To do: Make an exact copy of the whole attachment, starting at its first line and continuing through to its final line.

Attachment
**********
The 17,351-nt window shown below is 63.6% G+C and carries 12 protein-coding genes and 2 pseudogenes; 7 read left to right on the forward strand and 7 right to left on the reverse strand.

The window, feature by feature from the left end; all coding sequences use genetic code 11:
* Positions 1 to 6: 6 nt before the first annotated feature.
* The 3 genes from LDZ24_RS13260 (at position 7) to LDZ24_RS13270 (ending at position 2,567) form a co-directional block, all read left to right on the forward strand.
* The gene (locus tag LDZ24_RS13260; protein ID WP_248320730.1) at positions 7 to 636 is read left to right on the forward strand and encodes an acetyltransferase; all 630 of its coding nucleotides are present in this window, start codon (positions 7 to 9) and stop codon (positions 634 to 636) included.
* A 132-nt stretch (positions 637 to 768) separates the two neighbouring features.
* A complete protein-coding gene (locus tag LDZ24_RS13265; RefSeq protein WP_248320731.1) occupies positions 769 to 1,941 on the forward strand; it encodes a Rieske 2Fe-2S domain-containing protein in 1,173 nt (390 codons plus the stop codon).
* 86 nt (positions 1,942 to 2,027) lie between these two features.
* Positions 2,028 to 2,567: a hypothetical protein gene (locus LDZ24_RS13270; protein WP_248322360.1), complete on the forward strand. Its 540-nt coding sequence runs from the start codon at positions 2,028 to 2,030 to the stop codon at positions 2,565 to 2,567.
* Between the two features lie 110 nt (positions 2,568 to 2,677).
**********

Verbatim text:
The 17,351-nt window shown below is 63.6% G+C and carries 12 protein-coding genes and 2 pseudogenes; 7 read left to right on the forward strand and 7 right to left on the reverse strand.

The window, feature by feature from the left end; all coding sequences use genetic code 11:
* Positions 1 to 6: 6 nt before the first annotated feature.
* The 3 genes from LDZ24_RS13260 (at position 7) to LDZ24_RS13270 (ending at position 2,567) form a co-directional block, all read left to right on the forward strand.
* The gene (locus tag LDZ24_RS13260; protein ID WP_248320730.1) at positions 7 to 636 is read left to right on the forward strand and encodes an acetyltransferase; all 630 of its coding nucleotides are present in this window, start codon (positions 7 to 9) and stop codon (positions 634 to 636) included.
* A 132-nt stretch (positions 637 to 768) separates the two neighbouring features.
* A complete protein-coding gene (locus tag LDZ24_RS13265; RefSeq protein WP_248320731.1) occupies positions 769 to 1,941 on the forward strand; it encodes a Rieske 2Fe-2S domain-containing protein in 1,173 nt (390 codons plus the stop codon).
* 86 nt (positions 1,942 to 2,027) lie between these two features.
* Positions 2,028 to 2,567: a hypothetical protein gene (locus LDZ24_RS13270; protein WP_248322360.1), complete on the forward strand. Its 540-nt coding sequence runs from the start codon at positions 2,028 to 2,030 to the stop codon at positions 2,565 to 2,567.
* Between the two features lie 110 nt (positions 2,568 to 2,677).